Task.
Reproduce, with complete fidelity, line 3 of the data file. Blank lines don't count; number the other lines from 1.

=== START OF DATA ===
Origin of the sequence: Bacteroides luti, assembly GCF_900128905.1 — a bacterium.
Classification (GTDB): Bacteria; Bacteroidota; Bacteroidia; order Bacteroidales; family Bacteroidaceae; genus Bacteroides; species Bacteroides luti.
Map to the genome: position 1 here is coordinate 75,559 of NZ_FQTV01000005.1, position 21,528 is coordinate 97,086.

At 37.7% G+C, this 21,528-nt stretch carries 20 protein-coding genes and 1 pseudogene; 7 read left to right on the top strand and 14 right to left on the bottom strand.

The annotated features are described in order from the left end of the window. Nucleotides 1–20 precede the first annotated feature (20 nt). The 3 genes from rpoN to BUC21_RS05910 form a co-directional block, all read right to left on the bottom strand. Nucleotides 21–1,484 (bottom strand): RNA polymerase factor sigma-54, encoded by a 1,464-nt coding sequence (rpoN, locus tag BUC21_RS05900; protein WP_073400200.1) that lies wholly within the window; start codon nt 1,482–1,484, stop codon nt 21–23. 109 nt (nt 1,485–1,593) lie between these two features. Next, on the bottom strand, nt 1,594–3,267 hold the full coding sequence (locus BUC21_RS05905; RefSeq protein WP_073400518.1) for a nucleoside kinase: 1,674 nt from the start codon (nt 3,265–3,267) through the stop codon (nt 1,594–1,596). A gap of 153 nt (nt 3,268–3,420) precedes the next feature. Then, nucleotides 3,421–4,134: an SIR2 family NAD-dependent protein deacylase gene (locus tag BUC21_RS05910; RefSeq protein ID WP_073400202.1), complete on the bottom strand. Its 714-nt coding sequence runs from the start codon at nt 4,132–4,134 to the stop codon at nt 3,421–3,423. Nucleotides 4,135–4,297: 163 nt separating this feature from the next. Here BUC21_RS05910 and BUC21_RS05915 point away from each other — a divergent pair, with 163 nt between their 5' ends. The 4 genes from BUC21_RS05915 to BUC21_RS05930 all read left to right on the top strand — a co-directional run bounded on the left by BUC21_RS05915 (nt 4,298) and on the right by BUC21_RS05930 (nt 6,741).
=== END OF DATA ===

Map to the genome: position 1 here is coordinate 75,559 of NZ_FQTV01000005.1, position 21,528 is coordinate 97,086.